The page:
(2) It is not necessary to the creation of an express warranty that the seller use formal words such as “warrant” or “guarantee” or that he have a specific intention to make a warranty, but an affirmation merely of the value of the goods or a statement purporting to be merely the seller’s opinion or commendation of the goods does not create a warranty.
- “The key under [Uniform Commercial Code section 2313] is that the seller’s statements—whether fact or opinion—must become ‘part of the basis of the bargain.’ The basis of the bargain requirement represents a significant change in the law of warranties. Whereas plaintiffs in the past have had to prove their reliance upon specific promises made by the seller, the Uniform Commercial Code requires no such proof. According to official comment 3 to the Uniform Commercial Code following section 2313, ‘no particular reliance . . . need be shown in order to weave [the seller’s affirmations of fact] into the fabric of the agreement. Rather, any fact which is to take such affirmations, once made, out of the agreement requires clear affirmative proof.’ ” (Hauter v. Zogarts (1975) 14 Cal.3d 104, 115 [120 Cal.Rptr. 681, 534 P.2d 377, internal citations and footnote omitted.)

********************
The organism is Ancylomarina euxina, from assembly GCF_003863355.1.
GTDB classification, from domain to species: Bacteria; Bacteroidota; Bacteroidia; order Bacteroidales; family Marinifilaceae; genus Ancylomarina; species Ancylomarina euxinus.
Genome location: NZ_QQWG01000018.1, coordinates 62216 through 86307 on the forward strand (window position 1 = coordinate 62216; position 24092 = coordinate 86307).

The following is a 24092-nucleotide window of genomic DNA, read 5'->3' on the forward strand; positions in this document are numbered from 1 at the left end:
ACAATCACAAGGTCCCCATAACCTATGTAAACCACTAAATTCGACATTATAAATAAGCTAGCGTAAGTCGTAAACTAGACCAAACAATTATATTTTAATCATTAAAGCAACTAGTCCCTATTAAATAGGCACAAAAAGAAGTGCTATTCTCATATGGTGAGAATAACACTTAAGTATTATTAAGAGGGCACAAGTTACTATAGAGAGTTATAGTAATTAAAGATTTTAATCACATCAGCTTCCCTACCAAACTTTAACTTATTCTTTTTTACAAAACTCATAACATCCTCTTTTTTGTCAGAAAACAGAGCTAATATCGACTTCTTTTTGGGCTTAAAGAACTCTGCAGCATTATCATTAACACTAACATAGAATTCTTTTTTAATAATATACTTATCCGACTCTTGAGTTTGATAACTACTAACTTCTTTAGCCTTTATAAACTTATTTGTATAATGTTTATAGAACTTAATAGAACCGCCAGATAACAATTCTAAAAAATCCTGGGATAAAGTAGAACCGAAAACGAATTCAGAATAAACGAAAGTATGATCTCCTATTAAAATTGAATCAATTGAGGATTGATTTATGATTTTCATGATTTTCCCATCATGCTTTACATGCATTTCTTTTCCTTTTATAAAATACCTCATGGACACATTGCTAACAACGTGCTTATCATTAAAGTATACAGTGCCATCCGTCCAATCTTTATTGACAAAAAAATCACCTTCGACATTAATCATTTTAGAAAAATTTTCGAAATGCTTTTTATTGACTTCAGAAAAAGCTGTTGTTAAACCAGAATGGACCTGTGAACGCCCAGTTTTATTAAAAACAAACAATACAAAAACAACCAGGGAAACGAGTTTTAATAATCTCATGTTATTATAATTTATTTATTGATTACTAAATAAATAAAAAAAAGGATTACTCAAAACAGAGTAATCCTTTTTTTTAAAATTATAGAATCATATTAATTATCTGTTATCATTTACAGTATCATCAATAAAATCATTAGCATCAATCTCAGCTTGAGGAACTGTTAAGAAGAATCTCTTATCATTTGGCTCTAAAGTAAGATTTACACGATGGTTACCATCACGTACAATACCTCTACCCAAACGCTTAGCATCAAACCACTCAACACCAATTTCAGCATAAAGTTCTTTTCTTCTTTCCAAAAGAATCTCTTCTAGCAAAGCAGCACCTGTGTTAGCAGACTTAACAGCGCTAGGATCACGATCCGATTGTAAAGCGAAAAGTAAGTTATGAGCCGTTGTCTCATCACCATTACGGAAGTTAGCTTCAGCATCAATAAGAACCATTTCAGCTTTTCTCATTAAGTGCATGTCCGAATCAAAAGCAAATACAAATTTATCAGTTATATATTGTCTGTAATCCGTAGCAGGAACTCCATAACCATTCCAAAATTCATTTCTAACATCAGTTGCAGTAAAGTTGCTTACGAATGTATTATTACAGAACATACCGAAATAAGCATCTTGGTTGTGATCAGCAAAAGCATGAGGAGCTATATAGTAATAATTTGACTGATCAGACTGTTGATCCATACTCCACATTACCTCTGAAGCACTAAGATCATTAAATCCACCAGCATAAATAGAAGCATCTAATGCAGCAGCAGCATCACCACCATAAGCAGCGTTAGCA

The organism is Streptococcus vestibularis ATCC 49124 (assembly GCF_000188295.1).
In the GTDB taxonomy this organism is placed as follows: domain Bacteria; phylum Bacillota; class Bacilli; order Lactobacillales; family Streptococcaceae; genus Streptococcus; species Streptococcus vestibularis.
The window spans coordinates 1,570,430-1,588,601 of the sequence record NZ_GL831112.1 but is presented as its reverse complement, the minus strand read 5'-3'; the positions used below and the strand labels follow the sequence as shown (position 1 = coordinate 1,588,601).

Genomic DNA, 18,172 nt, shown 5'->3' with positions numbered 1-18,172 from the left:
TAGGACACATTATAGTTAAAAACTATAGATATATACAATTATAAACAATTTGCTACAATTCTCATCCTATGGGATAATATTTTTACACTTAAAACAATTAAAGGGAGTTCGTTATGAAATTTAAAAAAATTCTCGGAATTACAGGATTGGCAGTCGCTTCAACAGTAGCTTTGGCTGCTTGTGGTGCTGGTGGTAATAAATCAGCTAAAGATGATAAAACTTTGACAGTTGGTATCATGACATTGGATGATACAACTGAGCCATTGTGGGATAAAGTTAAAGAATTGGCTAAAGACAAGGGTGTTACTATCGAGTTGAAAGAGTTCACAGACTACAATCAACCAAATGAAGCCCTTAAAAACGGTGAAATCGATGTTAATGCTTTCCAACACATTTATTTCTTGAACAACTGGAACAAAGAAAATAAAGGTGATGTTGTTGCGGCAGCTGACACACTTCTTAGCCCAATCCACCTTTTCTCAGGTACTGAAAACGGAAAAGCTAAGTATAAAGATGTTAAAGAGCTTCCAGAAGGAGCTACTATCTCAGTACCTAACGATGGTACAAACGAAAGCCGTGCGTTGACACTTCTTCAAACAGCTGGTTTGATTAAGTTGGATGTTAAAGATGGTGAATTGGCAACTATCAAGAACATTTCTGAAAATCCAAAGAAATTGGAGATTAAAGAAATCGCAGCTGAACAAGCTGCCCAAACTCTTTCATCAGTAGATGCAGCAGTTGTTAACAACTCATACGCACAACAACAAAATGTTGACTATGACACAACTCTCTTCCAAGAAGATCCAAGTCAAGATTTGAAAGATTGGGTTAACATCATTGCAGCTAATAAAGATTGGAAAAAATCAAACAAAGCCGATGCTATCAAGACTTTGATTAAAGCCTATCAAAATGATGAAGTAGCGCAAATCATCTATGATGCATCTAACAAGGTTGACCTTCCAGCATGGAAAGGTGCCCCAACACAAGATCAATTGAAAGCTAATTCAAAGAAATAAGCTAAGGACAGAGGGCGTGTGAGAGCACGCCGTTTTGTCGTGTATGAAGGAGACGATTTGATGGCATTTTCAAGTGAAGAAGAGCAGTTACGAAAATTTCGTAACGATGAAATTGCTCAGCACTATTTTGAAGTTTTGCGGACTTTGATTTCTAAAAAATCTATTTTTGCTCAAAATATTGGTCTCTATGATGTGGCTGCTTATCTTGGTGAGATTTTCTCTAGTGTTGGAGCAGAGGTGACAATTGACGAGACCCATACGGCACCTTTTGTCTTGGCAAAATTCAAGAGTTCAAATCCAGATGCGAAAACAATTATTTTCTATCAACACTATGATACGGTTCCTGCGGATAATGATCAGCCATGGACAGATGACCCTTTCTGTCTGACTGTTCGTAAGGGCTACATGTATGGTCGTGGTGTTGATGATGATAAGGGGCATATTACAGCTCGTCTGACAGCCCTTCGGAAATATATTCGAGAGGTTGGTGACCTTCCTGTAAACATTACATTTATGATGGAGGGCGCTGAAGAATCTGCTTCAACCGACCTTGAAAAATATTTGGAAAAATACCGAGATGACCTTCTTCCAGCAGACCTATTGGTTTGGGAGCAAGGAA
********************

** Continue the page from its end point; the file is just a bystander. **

- “The California Supreme Court, in discussing the continued viability of the reliance factor, noted that commentators have disagreed in regard to the impact of this development. Some have indicated that it shifts the burden of proving nonreliance to the seller, and others have indicated that the code eliminates the concept of reliance altogether.” (Keith v. Buchanan (1985) 173 Cal.App.3d 13, 22 [220 Cal.Rptr. 392], citing Hauter, supra, 14 Cal.3d at pp. 115—116.)